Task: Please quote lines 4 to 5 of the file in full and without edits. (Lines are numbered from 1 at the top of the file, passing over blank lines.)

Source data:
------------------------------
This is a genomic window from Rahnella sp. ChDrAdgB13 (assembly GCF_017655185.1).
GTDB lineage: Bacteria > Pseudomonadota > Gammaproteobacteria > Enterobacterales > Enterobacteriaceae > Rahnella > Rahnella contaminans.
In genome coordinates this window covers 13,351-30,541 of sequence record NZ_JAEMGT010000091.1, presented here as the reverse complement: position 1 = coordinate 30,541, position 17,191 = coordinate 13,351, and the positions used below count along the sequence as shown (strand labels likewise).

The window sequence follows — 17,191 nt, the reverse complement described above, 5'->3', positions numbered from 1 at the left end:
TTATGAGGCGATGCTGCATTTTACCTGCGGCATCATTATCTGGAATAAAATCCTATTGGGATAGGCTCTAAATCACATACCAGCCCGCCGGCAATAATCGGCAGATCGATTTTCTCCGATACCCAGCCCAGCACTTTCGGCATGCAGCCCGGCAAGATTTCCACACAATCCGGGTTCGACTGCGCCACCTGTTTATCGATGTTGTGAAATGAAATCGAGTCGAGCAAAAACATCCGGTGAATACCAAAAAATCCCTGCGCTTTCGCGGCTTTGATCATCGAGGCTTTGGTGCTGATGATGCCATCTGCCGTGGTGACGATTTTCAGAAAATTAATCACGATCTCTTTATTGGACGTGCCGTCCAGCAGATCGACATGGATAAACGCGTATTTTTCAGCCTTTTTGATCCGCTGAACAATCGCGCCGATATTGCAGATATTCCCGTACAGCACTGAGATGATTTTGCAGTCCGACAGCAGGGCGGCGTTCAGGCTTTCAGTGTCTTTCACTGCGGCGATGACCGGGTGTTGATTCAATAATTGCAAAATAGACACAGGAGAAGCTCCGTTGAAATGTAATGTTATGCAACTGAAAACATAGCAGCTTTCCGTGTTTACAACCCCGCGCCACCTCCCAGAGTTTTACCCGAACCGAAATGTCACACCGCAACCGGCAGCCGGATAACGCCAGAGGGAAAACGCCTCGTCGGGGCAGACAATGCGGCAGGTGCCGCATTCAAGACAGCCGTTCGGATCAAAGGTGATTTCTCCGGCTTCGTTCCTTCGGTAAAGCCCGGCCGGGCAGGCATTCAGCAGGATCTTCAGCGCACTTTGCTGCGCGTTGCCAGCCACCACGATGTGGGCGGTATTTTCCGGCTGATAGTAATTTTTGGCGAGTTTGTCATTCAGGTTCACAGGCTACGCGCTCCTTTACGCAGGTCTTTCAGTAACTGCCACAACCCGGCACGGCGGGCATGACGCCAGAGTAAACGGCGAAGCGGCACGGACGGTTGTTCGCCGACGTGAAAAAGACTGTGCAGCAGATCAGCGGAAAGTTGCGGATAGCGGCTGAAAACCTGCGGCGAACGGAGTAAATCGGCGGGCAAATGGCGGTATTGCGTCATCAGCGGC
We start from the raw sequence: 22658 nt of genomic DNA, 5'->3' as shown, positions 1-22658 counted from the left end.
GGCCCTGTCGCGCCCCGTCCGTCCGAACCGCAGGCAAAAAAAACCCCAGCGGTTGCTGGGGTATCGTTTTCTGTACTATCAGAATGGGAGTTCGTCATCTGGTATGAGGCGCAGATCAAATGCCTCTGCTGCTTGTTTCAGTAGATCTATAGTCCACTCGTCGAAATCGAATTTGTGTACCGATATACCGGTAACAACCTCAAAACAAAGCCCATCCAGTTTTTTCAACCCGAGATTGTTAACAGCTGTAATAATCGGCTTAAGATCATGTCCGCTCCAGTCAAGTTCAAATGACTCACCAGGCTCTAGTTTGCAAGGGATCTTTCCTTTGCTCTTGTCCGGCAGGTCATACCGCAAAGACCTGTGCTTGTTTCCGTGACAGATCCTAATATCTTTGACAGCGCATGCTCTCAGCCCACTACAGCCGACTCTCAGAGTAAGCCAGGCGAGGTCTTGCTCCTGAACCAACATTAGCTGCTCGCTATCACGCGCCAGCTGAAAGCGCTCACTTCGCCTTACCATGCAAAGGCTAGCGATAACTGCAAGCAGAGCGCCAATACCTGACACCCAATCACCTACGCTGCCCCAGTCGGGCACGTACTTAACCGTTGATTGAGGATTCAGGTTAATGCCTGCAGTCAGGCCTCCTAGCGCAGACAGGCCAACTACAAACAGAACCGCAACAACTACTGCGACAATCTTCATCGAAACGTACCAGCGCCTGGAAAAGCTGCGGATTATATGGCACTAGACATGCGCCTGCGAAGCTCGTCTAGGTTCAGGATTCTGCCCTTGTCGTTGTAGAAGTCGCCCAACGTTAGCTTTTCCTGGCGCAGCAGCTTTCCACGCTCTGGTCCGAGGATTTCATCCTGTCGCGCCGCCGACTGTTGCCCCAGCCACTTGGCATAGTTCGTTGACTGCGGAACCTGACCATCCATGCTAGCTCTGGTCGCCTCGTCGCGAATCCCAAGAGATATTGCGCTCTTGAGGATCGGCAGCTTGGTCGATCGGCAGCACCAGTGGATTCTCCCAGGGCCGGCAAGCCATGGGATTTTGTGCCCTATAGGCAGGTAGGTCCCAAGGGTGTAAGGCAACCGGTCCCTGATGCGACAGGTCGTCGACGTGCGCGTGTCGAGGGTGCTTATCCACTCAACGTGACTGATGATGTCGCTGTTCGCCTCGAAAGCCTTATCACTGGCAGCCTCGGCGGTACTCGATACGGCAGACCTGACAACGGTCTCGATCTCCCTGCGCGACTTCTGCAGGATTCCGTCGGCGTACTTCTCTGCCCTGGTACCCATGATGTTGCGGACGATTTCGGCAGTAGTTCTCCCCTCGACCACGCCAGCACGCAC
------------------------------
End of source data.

The window sequence follows — 17,191 nt, the reverse complement described above, 5'->3', positions numbered from 1 at the left end:
TTATGAGGCGATGCTGCATTTTACCTGCGGCATCATTATCTGGAATAAAATCCTATTGGGATAGGCTCTAAATCACATACCAGCCCGCCGGCAATAATCGGCAGATCGATTTTCTCCGATACCCAGCCCAGCACTTTCGGCATGCAGCCCGGCAAGATTTCCACACAATCCGGGTTCGACTGCGCCACCTGTTTATCGATGTTGTGAAATGAAATCGAGTCGAGCAAAAACATCCGGTGAATACCAAAAAATCCCTGCGCTTTCGCGGCTTTGATCATCGAGGCTTTGGTGCTGATGATGCCATCTGCCGTGGTGACGATTTTCAGAAAATTAATCACGATCTCTTTATTGGACGTGCCGTCCAGCAGATCGACATGGATAAACGCGTATTTTTCAGCCTTTTTGATCCGCTGAACAATCGCGCCGATATTGCAGATATTCCCGTACAGCACTGAGATGATTTTGCAGTCCGACAGCAGGGCGGCGTTCAGGCTTTCAGTGTCTTTCACTGCGGCGATGACCGGGTGTTGATTCAATAATTGCAAAATAGACACAGGAGAAGCTCCGTTGAAATGTAATGTTATGCAACTGAAAACATAGCAGCTTTCCGTGTTTACAACCCCGCGCCACCTCCCAGAGTTTTACCCGAACCGAAATGTCACACCGCAACCGGCAGCCGGATAACGCCAGAGGGAAAACGCCTCGTCGGGGCAGACAATGCGGCAGGTGCCGCATTCAAGACAGCCGTTCGGATCAAAGGTGATTTCTCCGGCTTCGTTCCTTCGGTAAAGCCCGGCCGGGCAGGCATTCAGCAGGATCTTCAGCGCACTTTGCTGCGCGTTGCCAGCCACCACGATGTGGGCGGTATTTTCCGGCTGATAGTAATTTTTGGCGAGTTTGTCATTCAGGTTCACAGGCTACGCGCTCCTTTACGCAGGTCTTTCAGTAACTGCCACAACCCGGCACGGCGGGCATGACGCCAGAGTAAACGGCGAAGCGGCACGGACGGTTGTTCGCCGACGTGAAAAAGACTGTGCAGCAGATCAGCGGAAAGTTGCGGATAGCGGCTGAAAACCTGCGGCGAACGGAGTAAATCGGCGGGCAAATGGCGGTATTGCGTCATCAGCGGC